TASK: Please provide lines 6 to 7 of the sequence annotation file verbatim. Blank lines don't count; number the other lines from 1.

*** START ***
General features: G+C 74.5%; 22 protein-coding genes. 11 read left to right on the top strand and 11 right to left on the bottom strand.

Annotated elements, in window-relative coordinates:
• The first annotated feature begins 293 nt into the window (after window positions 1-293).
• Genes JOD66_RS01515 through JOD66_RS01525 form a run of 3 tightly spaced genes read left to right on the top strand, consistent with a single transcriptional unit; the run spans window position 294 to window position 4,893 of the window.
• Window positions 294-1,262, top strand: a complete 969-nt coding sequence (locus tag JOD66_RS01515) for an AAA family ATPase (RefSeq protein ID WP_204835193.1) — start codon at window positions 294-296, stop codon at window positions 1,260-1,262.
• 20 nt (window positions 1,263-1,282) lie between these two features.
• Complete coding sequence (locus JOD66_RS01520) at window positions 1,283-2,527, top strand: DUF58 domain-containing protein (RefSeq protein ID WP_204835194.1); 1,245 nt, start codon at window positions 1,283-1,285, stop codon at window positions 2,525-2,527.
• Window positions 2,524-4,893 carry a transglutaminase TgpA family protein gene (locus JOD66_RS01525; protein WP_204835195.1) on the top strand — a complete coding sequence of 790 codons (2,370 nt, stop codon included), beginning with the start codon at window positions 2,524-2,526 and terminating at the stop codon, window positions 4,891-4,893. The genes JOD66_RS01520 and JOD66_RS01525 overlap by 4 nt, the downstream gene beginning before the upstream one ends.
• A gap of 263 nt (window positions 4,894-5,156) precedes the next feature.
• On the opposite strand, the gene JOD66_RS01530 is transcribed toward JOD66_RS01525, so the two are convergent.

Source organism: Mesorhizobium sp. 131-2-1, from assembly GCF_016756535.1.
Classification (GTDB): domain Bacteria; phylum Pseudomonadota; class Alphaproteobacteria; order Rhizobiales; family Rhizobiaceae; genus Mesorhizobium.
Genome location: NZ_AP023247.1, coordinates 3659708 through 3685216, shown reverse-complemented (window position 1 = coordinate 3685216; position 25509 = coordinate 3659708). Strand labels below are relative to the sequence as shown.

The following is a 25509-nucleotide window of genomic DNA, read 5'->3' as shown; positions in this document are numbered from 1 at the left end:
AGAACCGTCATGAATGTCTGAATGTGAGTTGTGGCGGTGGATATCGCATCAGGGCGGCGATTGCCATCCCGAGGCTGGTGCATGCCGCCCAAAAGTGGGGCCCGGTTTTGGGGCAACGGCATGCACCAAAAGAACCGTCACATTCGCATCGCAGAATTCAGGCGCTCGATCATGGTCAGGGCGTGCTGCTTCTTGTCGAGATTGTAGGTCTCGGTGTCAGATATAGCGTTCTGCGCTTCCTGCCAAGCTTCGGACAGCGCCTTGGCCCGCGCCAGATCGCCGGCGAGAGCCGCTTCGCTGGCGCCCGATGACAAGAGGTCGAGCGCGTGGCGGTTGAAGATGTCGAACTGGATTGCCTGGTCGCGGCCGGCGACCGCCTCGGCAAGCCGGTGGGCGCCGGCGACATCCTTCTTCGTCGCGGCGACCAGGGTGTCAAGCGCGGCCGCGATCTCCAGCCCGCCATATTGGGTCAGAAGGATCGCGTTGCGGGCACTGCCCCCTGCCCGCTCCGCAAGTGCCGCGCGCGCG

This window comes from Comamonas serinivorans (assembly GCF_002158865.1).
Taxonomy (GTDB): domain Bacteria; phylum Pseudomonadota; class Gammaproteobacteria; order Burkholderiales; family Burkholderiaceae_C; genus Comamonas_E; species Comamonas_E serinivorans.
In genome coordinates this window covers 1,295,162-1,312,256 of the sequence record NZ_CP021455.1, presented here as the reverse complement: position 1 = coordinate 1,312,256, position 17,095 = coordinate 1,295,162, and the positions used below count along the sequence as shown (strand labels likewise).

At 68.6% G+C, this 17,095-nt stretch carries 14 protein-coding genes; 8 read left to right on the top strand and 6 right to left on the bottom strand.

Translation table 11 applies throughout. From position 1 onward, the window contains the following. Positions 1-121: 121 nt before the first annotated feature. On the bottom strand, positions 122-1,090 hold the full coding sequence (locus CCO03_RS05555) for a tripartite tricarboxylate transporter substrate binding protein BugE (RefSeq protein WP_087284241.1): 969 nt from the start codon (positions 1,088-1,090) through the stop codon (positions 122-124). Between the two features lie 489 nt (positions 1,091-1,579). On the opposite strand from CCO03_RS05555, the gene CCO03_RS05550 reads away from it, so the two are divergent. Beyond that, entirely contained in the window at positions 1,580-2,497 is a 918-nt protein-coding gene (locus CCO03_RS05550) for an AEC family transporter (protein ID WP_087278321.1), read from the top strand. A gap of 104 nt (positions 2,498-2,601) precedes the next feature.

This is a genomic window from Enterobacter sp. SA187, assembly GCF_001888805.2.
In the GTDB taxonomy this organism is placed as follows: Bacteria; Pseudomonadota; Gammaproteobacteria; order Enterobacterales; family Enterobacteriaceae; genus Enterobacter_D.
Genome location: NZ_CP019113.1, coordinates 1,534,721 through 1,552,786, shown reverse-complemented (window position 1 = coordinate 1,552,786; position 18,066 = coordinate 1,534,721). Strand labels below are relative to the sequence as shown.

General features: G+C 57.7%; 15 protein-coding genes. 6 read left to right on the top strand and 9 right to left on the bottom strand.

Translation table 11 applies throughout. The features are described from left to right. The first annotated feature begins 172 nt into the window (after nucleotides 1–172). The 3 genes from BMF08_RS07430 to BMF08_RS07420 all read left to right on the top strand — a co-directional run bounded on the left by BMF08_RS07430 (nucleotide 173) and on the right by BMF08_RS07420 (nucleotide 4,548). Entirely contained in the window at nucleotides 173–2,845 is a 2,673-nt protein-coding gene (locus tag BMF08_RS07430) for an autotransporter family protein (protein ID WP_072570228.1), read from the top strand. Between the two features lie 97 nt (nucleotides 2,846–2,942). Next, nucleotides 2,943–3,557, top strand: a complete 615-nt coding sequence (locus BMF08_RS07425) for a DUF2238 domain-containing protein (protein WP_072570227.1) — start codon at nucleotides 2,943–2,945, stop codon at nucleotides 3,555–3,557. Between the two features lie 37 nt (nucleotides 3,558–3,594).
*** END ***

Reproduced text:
• 20 nt (window positions 1,263-1,282) lie between these two features.
• Complete coding sequence (locus JOD66_RS01520) at window positions 1,283-2,527, top strand: DUF58 domain-containing protein (RefSeq protein ID WP_204835194.1); 1,245 nt, start codon at window positions 1,283-1,285, stop codon at window positions 2,525-2,527.